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dc.contributor.authorBenson, JS
dc.contributor.authorRahman, KA
dc.date.accessioned2012-04-19T03:06:51Z
dc.date.accessioned2012-04-20T02:30:35Z
dc.date.accessioned2012-04-20T02:30:46Z
dc.date.accessioned2012-04-20T02:31:11Z
dc.date.accessioned2012-04-20T02:39:40Z
dc.date.available2012-04-19T03:06:51Z
dc.date.available2012-04-20T02:30:35Z
dc.date.available2012-04-20T02:30:46Z
dc.date.available2012-04-20T02:31:11Z
dc.date.available2012-04-20T02:39:40Z
dc.date.copyright2007
dc.date.issued2012-04-19
dc.identifier.citationInternational Journal of Diversity in Organisations, Communities & Nations, vol.7(5), pp.205 - 211
dc.identifier.urihttp://hdl.handle.net/10292/3880
dc.description.abstractFor many East and South East Asian youth, global citizenship is an increasing reality. This raises new research questions of the process of acculturation and ethnic identity. East and South East Asian immigrants and student sojourners in Australia and New Zealand may embody multiple ethnic backgrounds, speak several regional languages and sometimes live for extended periods of time in two or more Asian states or country. This paper challenges the concept of ethnic essentialism or a single cultural adaptation and explores the notion of a regional Pan-Asian identity that extends beyond the barriers of the Asian continent to a globalizing world.
dc.description.abstract
dc.publisherCommon Ground Publisher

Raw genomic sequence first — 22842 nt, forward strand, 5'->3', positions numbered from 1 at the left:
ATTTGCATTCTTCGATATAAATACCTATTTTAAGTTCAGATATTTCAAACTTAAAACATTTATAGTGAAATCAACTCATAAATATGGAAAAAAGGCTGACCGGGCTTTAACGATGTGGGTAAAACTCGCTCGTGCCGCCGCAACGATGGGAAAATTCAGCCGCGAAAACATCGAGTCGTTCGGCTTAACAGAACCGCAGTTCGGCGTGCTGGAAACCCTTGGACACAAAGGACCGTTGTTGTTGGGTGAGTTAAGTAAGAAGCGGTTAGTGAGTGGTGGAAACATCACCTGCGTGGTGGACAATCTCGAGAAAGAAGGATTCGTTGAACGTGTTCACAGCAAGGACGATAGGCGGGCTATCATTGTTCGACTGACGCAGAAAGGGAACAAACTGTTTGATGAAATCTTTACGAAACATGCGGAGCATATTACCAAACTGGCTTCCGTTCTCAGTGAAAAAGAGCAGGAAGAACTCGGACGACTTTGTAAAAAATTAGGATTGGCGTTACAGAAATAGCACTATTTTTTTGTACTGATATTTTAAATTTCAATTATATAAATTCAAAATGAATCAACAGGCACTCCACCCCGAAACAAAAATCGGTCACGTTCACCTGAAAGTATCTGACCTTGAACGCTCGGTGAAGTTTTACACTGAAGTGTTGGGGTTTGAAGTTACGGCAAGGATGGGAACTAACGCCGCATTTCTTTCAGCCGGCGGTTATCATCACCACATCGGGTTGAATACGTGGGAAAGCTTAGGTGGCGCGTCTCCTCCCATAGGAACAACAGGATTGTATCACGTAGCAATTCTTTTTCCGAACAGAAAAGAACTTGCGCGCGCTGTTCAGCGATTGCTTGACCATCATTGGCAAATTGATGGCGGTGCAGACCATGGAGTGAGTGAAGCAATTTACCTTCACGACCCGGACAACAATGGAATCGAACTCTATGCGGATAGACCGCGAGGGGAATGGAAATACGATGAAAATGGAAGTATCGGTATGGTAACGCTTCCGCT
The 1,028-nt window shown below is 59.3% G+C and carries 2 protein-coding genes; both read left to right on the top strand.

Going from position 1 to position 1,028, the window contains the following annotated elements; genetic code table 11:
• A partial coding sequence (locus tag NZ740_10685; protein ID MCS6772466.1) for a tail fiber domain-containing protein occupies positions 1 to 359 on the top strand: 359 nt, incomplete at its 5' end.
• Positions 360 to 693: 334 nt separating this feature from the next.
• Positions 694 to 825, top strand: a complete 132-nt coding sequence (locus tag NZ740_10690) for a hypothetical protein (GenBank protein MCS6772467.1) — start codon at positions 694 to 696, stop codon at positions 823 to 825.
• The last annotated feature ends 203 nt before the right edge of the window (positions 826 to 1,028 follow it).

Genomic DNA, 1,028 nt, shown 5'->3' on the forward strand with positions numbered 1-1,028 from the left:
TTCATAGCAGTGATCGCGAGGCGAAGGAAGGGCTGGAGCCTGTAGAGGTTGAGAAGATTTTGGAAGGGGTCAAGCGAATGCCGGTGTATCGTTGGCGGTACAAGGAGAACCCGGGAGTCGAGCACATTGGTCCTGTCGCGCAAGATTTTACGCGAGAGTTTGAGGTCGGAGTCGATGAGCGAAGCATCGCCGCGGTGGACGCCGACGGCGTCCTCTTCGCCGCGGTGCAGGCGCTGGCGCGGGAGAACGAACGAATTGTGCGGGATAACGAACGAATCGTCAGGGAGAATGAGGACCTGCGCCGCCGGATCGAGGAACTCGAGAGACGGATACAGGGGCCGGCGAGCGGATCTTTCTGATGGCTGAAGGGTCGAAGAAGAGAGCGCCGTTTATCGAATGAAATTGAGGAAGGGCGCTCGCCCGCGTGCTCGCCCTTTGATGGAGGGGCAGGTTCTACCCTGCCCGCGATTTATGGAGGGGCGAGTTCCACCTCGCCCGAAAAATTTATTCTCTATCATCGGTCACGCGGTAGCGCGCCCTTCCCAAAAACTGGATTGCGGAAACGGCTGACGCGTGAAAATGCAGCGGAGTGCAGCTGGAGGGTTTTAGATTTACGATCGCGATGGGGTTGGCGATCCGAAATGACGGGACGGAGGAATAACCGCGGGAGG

dc.relation.replaceshttp://hdl.handle.net/10292/3876
dc.relation.replaces10292/3876
dc.relation.replaceshttp://hdl.handle.net/10292/3877
dc.relation.replaces10292/3877
dc.relation.replaceshttp://hdl.handle.net/10292/3878
dc.relation.replaces10292/3878
dc.relation.replaceshttp://hdl.handle.net/10292/3879
dc.relation.replaces10292/3879
dc.relation.urihttp://ijd.cgpublisher.com/product/pub.29/prod.596
dc.rights© 2007 (individual papers), the author(s). © 2007 (selection and editorial matter) Common Ground. All rights reserved. Apart from fair use for the purposes of study, research, criticism or review as permitted under the Copyright Act (Australia), no part of this work may be reproduced without written permission from the publisher. For permissions and other inquiries, please contact <cg-upport@commongroundpublishing.com>.
dc.subjectGlobalization
dc.subjectEast and South East Asian
dc.subjectAustralasia
dc.subjectHybrid Cultural Identity
dc.subjectCultural Identity
dc.titlePan-Asian identity in a globalizing world
dc.typeJournal Article
dc.rights.accessrightsOpenAccess


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